On February 2, 2006, the United States and the Republic of Korea (South Korea) announced that they would open talks on a bilateral free trade agreement (FTA) between the two governments that would remove protective trade measures such as tariffs and import quotas. Annual U.S.-South Korean trade tops $74 billion, and the proposed FTA would be the largest for the U.S. since the controversial North American Free Trade Agreement (NAFTA) was passed in 1994.
Despite the huge impact that this FTA would have on ordinary citizens in both countries, there has been very little American media attention to the talks. While members of Congress often speak of trade issues, until recently few have focused their attention on this specific FTA. Even the vocal opposition to the FTA of Democratic Presidential candidate John Edwards, recently joined by Hillary Clinton, has not drawn significant attention to the FTA.
When FTA negotiations formally opened in June 2006, pro-FTA interests in the U.S. and South Korea’s chaebol pressed their respective government officials to come to a quick agreement in order to take advantage of “fast-track” authority afforded by the Trade Act of 2002. Fast-track allows the President to negotiate international trade agreements and submit them to Congress for a mandatory vote without possibility of amendment. This authority expires on July 1, 2007. Because fast-track requires that Congress be given at least 90 days to examine any agreement reached by negotiators behind closed doors, the effective deadline for coming to an agreement was April 2, 2007. Not coincidentally, the two sides announced on April 2 that they had come to an agreement resulting in tariff reductions on approximately 90 percent of all imported industrial and agriculture products, covering areas including but not limited to automobiles, competition policy, e-commerce, transparency, pharmaceuticals/medical devices, intellectual property rights (IPR), investment, and services.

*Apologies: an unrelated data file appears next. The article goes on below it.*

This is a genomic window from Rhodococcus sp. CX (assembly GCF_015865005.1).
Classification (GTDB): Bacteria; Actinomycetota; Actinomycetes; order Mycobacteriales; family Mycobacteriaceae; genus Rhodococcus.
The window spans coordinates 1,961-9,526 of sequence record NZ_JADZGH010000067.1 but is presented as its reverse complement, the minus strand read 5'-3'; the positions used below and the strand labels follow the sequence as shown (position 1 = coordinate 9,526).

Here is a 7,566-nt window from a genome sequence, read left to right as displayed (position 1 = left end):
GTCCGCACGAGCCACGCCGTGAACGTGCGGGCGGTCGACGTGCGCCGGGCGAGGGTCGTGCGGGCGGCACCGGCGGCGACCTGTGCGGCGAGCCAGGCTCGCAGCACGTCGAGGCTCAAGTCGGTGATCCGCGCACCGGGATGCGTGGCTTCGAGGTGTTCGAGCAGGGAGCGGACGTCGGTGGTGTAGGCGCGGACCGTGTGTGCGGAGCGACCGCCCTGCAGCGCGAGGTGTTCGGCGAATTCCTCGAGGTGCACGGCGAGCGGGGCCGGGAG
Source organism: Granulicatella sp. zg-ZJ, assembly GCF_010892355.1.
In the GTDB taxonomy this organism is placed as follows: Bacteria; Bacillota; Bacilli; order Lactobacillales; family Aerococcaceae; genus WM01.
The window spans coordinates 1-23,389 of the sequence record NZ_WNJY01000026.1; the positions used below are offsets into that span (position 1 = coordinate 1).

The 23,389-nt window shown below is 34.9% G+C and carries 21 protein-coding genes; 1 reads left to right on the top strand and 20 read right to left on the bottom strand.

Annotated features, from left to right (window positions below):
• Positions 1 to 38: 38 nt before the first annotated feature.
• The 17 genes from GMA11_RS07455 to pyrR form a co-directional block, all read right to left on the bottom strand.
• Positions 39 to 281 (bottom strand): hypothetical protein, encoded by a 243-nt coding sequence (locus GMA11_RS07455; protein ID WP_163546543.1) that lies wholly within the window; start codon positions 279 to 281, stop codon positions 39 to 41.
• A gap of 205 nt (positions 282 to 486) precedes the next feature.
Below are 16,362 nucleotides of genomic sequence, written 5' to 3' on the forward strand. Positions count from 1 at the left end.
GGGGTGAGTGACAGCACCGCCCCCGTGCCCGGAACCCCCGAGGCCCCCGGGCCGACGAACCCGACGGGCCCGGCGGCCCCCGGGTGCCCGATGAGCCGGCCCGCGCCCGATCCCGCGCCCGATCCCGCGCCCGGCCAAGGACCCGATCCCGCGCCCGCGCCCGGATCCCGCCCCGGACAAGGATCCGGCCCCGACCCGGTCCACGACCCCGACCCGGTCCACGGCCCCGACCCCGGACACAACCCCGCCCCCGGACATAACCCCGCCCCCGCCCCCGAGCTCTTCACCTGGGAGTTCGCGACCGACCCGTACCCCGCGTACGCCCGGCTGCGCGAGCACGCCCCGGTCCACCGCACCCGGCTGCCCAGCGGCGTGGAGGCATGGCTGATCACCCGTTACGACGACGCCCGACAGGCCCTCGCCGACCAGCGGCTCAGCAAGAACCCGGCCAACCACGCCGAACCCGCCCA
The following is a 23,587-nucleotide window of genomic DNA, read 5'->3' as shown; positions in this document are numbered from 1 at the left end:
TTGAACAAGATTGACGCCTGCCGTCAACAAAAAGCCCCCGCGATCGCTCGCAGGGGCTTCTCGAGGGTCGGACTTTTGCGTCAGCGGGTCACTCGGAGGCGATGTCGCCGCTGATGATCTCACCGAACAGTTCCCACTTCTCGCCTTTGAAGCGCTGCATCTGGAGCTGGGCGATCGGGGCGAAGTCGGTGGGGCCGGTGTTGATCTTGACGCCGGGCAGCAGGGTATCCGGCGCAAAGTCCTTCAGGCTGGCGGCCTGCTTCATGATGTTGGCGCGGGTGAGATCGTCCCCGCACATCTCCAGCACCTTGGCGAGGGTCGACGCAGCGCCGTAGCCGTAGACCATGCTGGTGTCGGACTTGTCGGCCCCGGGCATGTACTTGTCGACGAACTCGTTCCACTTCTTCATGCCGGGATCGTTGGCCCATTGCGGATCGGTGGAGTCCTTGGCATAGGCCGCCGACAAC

However, it has become increasingly clear that negotiators did not have a complete deal in place before the deadline. Instead, they rushed to sign what amounted to an incomplete agreement amidst mass protest in South Korea in an effort to ensure that the FTA would be considered under fast-track. The U.S. Trade Representative (USTR) continues to state that significant aspects of the FTA will have to be renegotiated in order to get through Congress. That actual negotiations are taking longer is not surprising given that South Korea’s FTA with Chile, despite significantly lower trade volume, took three years to negotiate, yet South Korean and U.S. negotiators attempted to rush through a deal in less than 10 months. The text of the FTA was released on May 24almost eight weeks after the deal was announcedand Congress will not have the opportunity to undergo the mandated 90-day review period before fast-track expires at the end of June. Thus far, the April 2 announcement has provided sufficient political cover for USTR’s assertion that the FTA should be considered under fast-track.